Herald sketch of Cameron press conference.
The cherry blossom is out early in St James’s Park in Westminster. Through the french windows of St Stephens’s Club people can be seen actually picnicking on the grass across the road, The weather is milder, as if we have turned a corner. There is a promise of change in the air and this is even before David Cameron steps into the room to announce just that. The slogan on the podium, "now for change" foreshadow the man and his message.
Why the Tory leader chooses the private club at Queen Anne’s Gate for his press conferences is a mystery until you realise that when the cameras click they capture him in profile with a portrait of Winston Churchill is hanging in the background. He must like the signal that sends.
This is the first time the grieving father has faced the Westminster media since the death of his son, Ivan, and while these must be difficult days for him, he looks remarkably fresh and ready for business as he thanks the press for giving his family "space and time".
Then he just gets on with it making an easy strike at the BBC by calling for the corporation’s licence fee to be frozen for a year as an example of a public institution "doing more with less". It’s the kind of thing we would do right now, if we were in government, Cameron tells reporters, who shrug with a lacking conviction.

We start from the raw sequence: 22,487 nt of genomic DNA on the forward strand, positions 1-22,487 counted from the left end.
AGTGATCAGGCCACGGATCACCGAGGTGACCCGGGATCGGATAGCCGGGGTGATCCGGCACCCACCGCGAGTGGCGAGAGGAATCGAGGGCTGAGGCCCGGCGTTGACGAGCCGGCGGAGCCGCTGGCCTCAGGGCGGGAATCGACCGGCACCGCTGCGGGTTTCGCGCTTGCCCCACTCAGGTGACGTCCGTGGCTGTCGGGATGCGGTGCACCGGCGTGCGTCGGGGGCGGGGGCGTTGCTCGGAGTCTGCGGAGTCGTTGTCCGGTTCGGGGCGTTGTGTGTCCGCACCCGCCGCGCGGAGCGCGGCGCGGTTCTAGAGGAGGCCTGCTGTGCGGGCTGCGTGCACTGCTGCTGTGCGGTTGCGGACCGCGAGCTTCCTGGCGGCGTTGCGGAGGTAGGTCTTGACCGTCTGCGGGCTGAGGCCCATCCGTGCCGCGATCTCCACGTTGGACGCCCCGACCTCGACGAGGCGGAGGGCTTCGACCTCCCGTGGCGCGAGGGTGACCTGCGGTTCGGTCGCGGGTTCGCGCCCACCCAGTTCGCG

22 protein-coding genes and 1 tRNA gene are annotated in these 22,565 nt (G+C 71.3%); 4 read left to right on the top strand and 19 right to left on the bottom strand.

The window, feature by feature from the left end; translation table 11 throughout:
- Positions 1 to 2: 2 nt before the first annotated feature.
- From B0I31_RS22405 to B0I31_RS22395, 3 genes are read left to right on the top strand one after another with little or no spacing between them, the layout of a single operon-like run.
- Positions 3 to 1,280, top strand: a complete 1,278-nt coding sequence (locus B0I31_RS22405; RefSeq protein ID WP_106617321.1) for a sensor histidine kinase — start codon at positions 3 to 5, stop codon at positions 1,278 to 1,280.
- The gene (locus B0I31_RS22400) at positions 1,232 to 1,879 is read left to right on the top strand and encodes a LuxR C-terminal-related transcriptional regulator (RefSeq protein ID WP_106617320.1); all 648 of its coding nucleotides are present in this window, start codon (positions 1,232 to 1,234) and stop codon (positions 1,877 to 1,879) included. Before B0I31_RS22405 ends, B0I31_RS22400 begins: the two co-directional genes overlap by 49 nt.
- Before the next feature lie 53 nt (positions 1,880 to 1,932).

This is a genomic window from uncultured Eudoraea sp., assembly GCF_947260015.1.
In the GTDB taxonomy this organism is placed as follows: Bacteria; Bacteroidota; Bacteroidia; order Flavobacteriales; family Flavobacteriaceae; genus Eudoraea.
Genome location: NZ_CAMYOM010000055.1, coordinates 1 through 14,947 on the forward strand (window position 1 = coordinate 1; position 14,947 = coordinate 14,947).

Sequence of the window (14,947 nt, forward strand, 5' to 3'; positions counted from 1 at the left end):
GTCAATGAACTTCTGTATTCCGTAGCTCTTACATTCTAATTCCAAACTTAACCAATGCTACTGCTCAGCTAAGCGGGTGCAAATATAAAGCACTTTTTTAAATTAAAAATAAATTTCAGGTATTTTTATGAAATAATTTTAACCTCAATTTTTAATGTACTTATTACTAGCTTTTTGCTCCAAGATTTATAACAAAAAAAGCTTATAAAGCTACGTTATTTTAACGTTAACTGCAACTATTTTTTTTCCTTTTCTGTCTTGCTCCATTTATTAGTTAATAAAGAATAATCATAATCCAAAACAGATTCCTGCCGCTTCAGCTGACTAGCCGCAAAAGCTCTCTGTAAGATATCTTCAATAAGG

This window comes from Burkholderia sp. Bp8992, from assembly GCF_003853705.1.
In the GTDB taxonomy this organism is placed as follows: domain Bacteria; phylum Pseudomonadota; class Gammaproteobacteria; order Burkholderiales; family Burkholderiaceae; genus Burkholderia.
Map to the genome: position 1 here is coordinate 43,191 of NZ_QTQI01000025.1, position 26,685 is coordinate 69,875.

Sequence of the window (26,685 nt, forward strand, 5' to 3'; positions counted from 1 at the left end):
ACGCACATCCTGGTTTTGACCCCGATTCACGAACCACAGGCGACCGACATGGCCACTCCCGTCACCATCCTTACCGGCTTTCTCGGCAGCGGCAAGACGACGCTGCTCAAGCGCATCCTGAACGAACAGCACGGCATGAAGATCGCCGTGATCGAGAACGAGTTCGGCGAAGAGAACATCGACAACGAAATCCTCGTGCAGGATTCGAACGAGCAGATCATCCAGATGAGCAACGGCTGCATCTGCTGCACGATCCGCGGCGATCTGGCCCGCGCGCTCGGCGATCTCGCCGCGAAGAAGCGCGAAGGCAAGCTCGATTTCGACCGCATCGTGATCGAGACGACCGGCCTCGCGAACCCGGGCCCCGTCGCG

There’s a fine tradition of politicians from Norman Tebbit to Alistair Campbell bashing the BBC as a distraction but if the government does not heed his call and freeze the licence fee it matters little to Mr Cameron right now.
For the Conservatives the next couple of months are all about signals. Attacking the licence fee is just a signal of the kind of belt-tightening to expect from a Cameron government. He is preparing the ground. He has already apologised for his part in the recession but cleverly he also warned that all of us must live within our means, that is get ready for big spending cuts.
He is asked a lot of questions about how cosmetic a licence fee freeze would be compared to £5 billion of cuts in public spending but he sidesteps these courteously.
"I believe it means speaking very clearly and frankly about what has gone wrong and how we are going to put it right. I don’t want to win the next election on some sort of false prospectus that doesn’t recognise how difficult things will be," says Mr Cameron.
He talks fluidly and easily, only slowing to consider his choice of words when answering on the alleged terrorist Binyam Mohamed and on whether he ought to bet on an early election. He can’t remember the correct answer on that one but the journalist asking the question kindly provided the prompt. It could be anytime.
"I want to use the time between now and then to take people with us for the difficult decisions that will have to be taken," he says.
He talks for nearly 45 minutes but in a way that engages the listener. Contrast that with Gordon Brown’s morning press conference with Jose Manuel Barrosso. After four minutes of the Prime Minister’s saving the world, G20 rhetoric everyone had stopped taking notes. With politicians groping for the right language for the times and Mr Cameron is a country mile ahead.
He is only asked one really hard question, about whether those "difficult decisions" will mean tax rises under the Conservatives as well as spending cuts? He replies smoothly that "no responsible leader of the Opposition can promise not to put up taxes". That’s a signal too, but not one Mr Cameron wants to put out before this Conservative spring has properly arrived.
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